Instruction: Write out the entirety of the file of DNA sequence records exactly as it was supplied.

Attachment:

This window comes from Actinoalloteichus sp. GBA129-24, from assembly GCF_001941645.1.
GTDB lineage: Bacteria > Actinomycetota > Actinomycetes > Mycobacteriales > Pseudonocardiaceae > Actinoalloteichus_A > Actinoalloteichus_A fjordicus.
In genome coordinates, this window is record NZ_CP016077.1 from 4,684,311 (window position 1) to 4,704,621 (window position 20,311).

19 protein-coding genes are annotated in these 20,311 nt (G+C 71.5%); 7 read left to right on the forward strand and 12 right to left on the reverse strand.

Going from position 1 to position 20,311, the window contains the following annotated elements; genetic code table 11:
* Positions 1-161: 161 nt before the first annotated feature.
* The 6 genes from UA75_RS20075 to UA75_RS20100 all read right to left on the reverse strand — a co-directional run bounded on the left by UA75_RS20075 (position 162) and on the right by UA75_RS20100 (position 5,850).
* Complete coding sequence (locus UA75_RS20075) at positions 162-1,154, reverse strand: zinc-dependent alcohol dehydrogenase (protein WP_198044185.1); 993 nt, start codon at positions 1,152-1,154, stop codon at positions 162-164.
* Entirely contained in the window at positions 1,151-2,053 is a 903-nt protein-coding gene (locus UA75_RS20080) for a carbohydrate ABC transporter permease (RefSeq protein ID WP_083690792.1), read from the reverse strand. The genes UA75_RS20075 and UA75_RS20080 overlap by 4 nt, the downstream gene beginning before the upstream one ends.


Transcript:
This window comes from Actinoalloteichus sp. GBA129-24, from assembly GCF_001941645.1.
GTDB lineage: Bacteria > Actinomycetota > Actinomycetes > Mycobacteriales > Pseudonocardiaceae > Actinoalloteichus_A > Actinoalloteichus_A fjordicus.
In genome coordinates, this window is record NZ_CP016077.1 from 4,684,311 (window position 1) to 4,704,621 (window position 20,311).

19 protein-coding genes are annotated in these 20,311 nt (G+C 71.5%); 7 read left to right on the forward strand and 12 right to left on the reverse strand.

Going from position 1 to position 20,311, the window contains the following annotated elements; genetic code table 11:
* Positions 1-161: 161 nt before the first annotated feature.
* The 6 genes from UA75_RS20075 to UA75_RS20100 all read right to left on the reverse strand — a co-directional run bounded on the left by UA75_RS20075 (position 162) and on the right by UA75_RS20100 (position 5,850).
* Complete coding sequence (locus UA75_RS20075) at positions 162-1,154, reverse strand: zinc-dependent alcohol dehydrogenase (protein WP_198044185.1); 993 nt, start codon at positions 1,152-1,154, stop codon at positions 162-164.
* Entirely contained in the window at positions 1,151-2,053 is a 903-nt protein-coding gene (locus UA75_RS20080) for a carbohydrate ABC transporter permease (RefSeq protein ID WP_083690792.1), read from the reverse strand. The genes UA75_RS20075 and UA75_RS20080 overlap by 4 nt, the downstream gene beginning before the upstream one ends.